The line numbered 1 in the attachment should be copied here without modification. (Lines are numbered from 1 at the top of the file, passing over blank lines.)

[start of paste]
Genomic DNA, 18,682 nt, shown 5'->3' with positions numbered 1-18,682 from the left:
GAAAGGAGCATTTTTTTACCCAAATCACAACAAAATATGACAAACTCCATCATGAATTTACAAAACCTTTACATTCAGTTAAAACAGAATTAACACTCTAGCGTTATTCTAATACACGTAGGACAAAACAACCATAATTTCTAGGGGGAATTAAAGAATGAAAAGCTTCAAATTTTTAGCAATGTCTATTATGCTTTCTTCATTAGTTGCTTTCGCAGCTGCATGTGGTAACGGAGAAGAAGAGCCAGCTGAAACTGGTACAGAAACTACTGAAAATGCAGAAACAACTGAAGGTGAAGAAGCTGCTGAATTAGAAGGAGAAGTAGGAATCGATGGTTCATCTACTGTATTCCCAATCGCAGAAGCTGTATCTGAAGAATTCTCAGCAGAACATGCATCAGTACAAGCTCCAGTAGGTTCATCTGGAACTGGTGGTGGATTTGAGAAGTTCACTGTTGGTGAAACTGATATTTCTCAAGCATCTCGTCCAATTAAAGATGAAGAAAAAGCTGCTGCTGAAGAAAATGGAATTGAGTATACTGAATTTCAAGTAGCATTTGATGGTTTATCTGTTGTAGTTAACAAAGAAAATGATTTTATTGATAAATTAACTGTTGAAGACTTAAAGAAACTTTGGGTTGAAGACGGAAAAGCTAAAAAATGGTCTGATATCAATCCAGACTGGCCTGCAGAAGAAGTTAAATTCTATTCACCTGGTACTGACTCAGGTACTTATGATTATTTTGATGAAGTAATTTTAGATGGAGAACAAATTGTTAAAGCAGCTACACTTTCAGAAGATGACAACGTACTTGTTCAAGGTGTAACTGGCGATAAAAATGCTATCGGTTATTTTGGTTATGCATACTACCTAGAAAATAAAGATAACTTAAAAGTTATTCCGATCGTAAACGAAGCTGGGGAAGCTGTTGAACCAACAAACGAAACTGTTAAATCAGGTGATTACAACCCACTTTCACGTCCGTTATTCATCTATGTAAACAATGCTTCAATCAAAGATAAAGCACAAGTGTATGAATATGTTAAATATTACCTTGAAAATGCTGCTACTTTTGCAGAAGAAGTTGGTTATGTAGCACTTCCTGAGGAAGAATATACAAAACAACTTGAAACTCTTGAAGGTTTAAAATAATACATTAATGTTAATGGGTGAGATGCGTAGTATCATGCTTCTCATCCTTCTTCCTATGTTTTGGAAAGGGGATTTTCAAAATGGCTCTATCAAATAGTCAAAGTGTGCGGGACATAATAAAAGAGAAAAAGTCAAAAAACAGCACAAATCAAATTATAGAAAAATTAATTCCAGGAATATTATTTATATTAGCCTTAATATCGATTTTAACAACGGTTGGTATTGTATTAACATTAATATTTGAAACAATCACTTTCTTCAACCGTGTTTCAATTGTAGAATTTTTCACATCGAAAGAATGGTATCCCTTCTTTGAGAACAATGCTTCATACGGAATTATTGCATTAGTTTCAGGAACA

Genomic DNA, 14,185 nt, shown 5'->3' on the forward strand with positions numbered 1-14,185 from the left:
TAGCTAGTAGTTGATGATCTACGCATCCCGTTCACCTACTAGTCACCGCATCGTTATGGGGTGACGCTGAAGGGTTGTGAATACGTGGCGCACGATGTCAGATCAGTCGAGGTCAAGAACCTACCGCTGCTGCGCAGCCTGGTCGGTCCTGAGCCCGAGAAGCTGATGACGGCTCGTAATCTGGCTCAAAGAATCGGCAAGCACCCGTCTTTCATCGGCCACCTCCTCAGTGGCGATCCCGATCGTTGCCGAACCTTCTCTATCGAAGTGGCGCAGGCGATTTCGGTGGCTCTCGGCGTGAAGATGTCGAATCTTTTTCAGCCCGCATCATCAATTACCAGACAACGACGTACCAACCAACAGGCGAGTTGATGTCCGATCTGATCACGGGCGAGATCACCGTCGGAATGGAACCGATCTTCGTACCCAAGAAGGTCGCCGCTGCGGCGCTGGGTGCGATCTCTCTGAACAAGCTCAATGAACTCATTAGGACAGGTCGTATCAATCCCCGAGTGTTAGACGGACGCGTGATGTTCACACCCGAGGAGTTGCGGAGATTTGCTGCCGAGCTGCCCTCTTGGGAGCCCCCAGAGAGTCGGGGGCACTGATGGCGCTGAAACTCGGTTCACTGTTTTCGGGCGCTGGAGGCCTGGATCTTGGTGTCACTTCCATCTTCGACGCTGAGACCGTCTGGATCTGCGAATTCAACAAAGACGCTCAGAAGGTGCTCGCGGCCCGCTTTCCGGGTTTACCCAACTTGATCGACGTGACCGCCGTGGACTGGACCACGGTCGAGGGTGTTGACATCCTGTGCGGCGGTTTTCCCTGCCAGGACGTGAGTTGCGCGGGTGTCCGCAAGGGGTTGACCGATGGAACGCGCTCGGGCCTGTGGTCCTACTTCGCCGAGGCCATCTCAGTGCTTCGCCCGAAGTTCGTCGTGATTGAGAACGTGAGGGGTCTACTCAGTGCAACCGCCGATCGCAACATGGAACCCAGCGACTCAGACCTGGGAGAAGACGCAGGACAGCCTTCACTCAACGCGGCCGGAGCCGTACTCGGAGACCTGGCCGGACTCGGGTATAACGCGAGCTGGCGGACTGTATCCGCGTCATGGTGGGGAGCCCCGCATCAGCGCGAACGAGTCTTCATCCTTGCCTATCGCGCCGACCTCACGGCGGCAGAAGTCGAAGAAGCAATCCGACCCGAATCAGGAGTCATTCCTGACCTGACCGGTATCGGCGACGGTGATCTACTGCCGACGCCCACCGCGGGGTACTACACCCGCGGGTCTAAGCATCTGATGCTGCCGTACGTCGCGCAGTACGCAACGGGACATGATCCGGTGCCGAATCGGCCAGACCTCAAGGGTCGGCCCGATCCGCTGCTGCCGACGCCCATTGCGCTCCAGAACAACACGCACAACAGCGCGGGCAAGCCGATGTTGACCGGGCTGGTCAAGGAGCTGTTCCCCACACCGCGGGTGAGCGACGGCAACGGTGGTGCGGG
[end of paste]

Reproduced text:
Genomic DNA, 18,682 nt, shown 5'->3' with positions numbered 1-18,682 from the left: